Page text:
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Research Briefs, v3 n1 1992

This research brief summarizes data available on master's degree students and recipients, including data on characteristics of master's degree students; financial support for master's students; growth in number of master's degrees awarded; number of master's degrees earned by gender and by race/ethnicity; the most popular fields, by gender, race/ethnicity, and citizenship; and economic value of a master's degree. The data indicate that, in 1989-90, more than half of master's degree students were women, most were white, more than half were age 30 or older, more than two-thirds were enrolled part time, and the majority was enrolled at public institutions. Only two-fifths of master's level students received some type of financial aid. In 1990, the number of master's degrees awarded surpassed the 1960 number by more than four times. A substantial portion of the tremendous growth is traced to increases in practice-oriented or career-oriented fields. Recent gains are primarily due to increases in the number of foreign students earning master's degrees. Earning a master's degree has a definite economic payoff. The paper concludes with 8 end notes, descriptions of several data resources, and a bibliography of 16 items. (JDD)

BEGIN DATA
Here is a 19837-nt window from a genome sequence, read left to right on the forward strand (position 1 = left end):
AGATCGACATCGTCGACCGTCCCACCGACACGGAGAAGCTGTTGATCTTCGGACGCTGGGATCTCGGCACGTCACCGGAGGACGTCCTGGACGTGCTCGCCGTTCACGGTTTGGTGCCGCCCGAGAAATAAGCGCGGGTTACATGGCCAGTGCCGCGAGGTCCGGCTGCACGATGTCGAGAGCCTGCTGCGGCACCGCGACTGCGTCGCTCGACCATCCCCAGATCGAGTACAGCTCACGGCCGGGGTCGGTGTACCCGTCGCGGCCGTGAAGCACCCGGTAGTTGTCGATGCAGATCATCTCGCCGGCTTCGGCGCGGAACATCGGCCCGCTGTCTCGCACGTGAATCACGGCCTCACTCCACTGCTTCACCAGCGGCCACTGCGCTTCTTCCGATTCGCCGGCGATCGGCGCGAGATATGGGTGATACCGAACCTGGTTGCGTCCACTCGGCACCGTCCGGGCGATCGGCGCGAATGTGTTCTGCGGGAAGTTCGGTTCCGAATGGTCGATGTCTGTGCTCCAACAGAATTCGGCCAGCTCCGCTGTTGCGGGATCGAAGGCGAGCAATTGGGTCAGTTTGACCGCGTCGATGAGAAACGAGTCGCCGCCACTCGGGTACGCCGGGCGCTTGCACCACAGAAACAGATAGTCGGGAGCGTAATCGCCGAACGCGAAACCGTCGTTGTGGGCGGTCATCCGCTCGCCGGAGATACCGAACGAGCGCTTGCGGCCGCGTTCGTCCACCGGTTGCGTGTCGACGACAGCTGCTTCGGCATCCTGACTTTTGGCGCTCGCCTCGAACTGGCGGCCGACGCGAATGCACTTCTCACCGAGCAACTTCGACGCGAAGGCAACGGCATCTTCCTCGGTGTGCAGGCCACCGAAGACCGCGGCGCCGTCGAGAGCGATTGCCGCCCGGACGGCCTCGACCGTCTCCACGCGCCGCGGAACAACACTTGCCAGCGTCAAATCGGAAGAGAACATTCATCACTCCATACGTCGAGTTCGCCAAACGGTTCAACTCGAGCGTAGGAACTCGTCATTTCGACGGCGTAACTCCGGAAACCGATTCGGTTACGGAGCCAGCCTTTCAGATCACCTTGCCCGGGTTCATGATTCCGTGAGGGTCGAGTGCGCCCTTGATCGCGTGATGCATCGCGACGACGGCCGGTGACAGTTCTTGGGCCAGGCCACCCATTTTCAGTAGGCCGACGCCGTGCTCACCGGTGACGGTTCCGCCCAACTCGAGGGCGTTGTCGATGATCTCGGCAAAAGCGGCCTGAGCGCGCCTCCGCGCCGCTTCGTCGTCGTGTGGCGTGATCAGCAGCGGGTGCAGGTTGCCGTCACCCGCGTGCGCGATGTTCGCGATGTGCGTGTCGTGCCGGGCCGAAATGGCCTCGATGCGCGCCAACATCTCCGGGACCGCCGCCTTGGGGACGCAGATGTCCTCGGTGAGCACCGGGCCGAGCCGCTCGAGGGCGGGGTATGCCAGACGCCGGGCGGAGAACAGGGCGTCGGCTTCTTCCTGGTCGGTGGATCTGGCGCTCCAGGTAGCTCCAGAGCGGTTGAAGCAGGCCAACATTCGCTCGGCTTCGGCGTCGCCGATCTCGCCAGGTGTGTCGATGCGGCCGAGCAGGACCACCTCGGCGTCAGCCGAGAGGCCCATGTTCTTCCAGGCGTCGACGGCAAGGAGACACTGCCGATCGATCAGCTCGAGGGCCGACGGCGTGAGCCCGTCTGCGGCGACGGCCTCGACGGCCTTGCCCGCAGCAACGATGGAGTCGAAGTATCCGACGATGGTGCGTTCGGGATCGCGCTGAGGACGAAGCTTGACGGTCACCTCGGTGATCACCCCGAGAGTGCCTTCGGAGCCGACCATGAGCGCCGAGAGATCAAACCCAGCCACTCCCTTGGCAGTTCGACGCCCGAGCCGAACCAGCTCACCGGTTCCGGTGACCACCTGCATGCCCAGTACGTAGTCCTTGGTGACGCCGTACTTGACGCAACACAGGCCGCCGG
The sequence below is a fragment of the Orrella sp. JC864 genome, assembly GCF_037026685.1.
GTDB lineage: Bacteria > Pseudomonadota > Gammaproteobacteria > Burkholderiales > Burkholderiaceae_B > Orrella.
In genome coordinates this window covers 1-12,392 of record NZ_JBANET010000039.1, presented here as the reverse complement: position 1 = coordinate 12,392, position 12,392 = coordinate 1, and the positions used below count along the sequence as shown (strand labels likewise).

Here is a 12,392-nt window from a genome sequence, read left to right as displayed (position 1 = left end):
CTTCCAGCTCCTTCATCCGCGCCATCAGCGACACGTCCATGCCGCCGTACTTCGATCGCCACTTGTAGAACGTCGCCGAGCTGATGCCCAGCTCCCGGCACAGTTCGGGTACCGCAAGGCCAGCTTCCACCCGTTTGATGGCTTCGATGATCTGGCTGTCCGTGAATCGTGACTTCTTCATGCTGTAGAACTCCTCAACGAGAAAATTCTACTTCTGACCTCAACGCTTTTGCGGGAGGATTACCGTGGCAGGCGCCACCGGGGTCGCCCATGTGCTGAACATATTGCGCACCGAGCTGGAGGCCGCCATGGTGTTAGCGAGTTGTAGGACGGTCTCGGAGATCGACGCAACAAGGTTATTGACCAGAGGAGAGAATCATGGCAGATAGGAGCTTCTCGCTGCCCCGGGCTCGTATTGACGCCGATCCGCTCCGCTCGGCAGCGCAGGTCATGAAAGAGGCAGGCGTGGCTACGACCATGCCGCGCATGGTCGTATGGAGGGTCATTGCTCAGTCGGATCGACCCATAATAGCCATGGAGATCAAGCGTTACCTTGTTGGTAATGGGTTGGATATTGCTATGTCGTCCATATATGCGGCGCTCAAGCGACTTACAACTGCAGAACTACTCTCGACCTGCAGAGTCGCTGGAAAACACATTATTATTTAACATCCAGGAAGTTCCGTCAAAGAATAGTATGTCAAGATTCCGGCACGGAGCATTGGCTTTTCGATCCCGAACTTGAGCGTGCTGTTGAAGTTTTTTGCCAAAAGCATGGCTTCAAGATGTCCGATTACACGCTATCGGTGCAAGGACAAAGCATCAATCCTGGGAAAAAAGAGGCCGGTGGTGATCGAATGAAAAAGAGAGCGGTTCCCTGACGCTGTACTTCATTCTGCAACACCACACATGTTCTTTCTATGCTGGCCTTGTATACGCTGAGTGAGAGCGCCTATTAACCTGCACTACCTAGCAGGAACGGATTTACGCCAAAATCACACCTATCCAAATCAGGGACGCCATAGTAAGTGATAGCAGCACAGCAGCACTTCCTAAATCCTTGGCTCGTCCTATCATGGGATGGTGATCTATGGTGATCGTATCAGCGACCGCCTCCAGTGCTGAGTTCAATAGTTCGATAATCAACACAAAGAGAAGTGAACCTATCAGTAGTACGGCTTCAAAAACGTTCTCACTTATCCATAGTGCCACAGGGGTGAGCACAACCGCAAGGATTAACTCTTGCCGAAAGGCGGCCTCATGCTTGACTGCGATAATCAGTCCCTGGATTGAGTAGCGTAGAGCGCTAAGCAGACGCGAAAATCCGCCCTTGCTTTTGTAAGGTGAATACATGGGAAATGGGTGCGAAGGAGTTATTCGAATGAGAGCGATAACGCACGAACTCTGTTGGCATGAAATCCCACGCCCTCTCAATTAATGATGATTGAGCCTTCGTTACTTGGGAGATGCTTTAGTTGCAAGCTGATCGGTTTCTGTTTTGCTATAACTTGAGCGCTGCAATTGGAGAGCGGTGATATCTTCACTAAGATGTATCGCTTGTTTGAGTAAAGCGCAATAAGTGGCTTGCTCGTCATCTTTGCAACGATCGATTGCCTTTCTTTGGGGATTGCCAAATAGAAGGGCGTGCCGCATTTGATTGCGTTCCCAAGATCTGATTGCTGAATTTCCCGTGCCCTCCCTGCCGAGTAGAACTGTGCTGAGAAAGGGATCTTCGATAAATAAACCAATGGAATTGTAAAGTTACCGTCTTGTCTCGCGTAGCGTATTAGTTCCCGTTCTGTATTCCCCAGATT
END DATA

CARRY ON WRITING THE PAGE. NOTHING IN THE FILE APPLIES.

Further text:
Descriptors: Economic Impact, Employment, Ethnic Groups, Full Time Students, Graduate Students, Graduate Study, Higher Education, Masters Degrees, Masters Programs, Part Time Students, Private Colleges, Public Colleges, Student Characteristics, Student Financial Aid, Tables (Data), Trend Analysis

Publications, American Council on Education, One Dupont Circle, N.W., Washington, DC 20036 (single copy, $10; annual subscription, $58; 10 percent member discount).

Autor: O-Brien, Eileen M.


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